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Security Encryption Enlightenment Wireless Networking

Samsung 'Smart' Camera Easily Hackable 62

Posted by Soulskill
from the for-generous-definitions-of-the-word-smart dept.
An anonymous reader writes "The op-co.de blog has a post about the incredibly poor job Samsung did securing its new NX300 'smart camera.' One of the camera's primary features is that it can join Wi-Fi networks — this lets it upload photos, but it also lets you use your smartphone to access the photos on the camera directly. You can also connect with NFC. Unfortunately, the way they set it up is extremely insecure. First, there's an NFC tag that tells the camera where to download the app, and also the name of the access point set up by the camera. 'The tag is writable, so a malicious user can easily 'hack' your camera by rewriting its tag to download some evil app, or to open nasty links in your web browser, merely by touching it with an NFC-enabled smartphone.' Things aren't much better with Wi-Fi — a simple port scan reveals that the camera is running an unprotected X server (running Enlightenment). When the camera checks for new firmware, it helpfully reports your physical location. Its software also sets up unencrypted access points."
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Samsung 'Smart' Camera Easily Hackable

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  • Hack Off! (Score:3, Insightful)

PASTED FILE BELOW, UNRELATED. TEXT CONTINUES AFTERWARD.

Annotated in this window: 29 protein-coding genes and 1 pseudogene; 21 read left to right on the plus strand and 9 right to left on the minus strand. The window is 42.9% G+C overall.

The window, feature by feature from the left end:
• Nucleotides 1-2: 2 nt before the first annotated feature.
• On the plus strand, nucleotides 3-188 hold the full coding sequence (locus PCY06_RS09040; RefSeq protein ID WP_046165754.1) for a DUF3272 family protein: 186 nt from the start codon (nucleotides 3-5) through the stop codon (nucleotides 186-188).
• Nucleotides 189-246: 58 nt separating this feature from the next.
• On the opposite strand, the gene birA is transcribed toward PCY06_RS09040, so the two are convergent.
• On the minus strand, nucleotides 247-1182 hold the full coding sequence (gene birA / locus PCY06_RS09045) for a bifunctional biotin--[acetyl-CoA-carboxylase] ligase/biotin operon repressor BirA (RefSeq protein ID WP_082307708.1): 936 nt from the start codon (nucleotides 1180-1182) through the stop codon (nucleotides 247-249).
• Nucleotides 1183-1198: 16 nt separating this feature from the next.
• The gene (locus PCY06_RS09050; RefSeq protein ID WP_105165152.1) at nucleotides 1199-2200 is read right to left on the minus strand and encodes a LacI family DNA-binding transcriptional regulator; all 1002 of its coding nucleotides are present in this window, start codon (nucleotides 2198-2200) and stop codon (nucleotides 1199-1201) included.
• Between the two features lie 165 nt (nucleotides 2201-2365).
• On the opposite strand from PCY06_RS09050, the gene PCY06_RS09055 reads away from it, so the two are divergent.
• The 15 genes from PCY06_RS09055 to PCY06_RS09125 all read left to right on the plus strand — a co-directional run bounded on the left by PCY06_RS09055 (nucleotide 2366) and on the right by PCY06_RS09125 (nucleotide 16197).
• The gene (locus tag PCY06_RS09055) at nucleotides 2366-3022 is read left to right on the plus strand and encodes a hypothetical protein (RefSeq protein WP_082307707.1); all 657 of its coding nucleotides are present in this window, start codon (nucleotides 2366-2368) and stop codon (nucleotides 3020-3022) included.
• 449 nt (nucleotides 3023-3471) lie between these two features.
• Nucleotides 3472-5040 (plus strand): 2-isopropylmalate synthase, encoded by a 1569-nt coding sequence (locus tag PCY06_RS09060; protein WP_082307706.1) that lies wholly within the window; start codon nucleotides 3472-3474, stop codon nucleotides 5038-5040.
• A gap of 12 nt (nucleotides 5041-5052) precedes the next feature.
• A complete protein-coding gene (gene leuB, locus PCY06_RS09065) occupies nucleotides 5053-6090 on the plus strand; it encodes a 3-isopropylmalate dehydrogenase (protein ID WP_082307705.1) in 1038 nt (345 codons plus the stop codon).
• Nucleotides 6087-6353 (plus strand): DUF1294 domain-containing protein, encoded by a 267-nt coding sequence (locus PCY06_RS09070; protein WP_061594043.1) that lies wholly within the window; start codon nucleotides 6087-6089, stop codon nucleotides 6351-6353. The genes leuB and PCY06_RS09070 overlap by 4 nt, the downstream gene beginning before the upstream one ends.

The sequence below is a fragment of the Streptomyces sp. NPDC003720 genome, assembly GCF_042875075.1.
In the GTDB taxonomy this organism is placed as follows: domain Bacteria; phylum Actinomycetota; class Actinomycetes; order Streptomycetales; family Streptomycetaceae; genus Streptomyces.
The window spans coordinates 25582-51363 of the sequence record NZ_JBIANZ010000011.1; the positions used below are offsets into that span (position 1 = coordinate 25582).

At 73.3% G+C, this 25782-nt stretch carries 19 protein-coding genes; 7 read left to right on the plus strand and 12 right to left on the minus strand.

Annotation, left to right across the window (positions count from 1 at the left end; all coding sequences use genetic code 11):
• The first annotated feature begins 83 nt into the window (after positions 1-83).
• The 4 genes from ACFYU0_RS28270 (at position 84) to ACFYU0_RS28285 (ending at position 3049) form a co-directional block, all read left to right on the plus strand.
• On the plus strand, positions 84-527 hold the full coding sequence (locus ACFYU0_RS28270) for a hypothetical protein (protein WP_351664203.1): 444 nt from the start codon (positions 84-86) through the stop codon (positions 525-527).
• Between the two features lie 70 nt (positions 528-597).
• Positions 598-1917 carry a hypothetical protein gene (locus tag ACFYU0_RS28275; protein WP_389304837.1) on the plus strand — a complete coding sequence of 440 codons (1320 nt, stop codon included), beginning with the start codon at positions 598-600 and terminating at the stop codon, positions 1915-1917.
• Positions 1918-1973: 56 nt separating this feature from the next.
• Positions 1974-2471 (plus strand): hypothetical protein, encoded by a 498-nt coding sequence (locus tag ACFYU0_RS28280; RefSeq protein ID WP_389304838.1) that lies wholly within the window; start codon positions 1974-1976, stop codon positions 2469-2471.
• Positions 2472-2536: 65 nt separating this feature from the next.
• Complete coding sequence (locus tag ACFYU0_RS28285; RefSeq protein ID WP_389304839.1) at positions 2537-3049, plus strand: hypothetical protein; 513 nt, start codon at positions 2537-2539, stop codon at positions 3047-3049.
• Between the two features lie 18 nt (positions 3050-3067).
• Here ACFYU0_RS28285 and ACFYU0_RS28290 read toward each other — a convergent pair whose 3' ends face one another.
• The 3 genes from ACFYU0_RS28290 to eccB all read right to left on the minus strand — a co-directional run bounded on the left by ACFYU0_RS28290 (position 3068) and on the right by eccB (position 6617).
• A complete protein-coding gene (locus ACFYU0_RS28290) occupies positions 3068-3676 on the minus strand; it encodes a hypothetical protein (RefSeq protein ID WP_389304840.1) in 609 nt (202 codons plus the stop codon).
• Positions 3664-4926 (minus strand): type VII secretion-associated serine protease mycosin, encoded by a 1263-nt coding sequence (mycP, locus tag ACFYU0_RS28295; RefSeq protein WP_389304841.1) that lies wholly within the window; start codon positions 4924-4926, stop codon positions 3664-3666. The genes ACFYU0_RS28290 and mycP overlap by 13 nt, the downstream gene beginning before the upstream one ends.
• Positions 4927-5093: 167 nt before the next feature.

by Mr D from 63 (3395377) on Wednesday May 07, 2014 @04:34PM (#46943163)
    I have begun to despise the term "hacked". As anything that can be used in any manner other than its purest fundamentally intended purpose, is considered to be hackable.

    Not everything needs to be secure. My mailbox in not secure. I have photos printed at by others. When I start taking nude selfies, I'll make sure wifi is turned off.
  • by Jeff Flanagan (2981883) on Wednesday May 07, 2014 @04:42PM (#46943229)
    >I've never seen one of these cameras and I doubt many other people have either.
    Agreed.

    >Nor does it seem likely that there are hackers standing by to "touch" the powered up, wifi connected camera
    Agreed.

    >And when all is said a relatively trivial patch would correct the issue.
    Yes, but it should have been secure out of the box. Many manufacturers don't give a lot of thought to security, and that needs to change. If someone can own your camera over their WiFi, they can load an app that gives them access to YOUR WiFi when you get home. That's pretty serious.

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